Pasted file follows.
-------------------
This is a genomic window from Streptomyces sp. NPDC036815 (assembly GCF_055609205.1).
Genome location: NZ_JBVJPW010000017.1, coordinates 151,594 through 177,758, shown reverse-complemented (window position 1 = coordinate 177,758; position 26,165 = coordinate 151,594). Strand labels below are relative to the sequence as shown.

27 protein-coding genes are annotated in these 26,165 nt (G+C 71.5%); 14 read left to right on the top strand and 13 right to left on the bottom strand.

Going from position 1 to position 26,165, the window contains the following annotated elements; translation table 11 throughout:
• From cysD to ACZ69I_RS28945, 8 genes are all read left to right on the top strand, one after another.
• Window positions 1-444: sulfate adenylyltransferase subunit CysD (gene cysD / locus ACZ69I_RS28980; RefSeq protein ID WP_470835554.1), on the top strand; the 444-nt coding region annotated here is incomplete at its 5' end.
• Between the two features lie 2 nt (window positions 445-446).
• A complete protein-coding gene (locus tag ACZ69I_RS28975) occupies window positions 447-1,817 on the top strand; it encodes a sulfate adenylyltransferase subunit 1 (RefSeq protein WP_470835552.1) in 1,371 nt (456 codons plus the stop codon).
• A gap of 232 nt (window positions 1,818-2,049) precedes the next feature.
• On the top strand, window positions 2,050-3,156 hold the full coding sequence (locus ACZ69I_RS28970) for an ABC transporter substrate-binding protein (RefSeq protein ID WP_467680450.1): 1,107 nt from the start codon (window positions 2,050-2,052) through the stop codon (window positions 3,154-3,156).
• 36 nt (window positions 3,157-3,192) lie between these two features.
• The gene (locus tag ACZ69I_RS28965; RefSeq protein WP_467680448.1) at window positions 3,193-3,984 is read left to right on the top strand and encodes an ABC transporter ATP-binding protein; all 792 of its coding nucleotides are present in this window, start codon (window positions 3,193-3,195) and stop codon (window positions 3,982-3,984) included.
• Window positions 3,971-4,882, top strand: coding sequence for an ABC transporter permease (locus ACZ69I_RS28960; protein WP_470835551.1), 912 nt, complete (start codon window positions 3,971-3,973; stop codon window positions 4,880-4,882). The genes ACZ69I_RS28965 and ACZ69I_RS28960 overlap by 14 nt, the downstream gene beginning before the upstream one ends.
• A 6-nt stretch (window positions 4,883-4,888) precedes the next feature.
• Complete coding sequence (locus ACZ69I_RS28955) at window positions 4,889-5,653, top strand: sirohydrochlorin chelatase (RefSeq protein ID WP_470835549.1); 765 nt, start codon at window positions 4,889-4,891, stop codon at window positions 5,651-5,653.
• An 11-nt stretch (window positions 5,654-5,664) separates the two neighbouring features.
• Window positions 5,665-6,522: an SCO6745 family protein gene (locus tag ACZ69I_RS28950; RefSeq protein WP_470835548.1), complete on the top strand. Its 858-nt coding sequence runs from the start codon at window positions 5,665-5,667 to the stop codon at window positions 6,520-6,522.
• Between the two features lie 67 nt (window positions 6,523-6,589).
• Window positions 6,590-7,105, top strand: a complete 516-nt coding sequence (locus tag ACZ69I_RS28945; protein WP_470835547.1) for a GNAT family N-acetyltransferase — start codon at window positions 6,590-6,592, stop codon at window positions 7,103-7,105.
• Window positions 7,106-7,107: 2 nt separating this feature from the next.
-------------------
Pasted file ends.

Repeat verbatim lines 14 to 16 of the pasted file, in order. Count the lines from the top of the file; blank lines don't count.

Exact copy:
• A 6-nt stretch (window positions 4,883-4,888) precedes the next feature.
• Complete coding sequence (locus ACZ69I_RS28955) at window positions 4,889-5,653, top strand: sirohydrochlorin chelatase (RefSeq protein ID WP_470835549.1); 765 nt, start codon at window positions 4,889-4,891, stop codon at window positions 5,651-5,653.
• An 11-nt stretch (window positions 5,654-5,664) separates the two neighbouring features.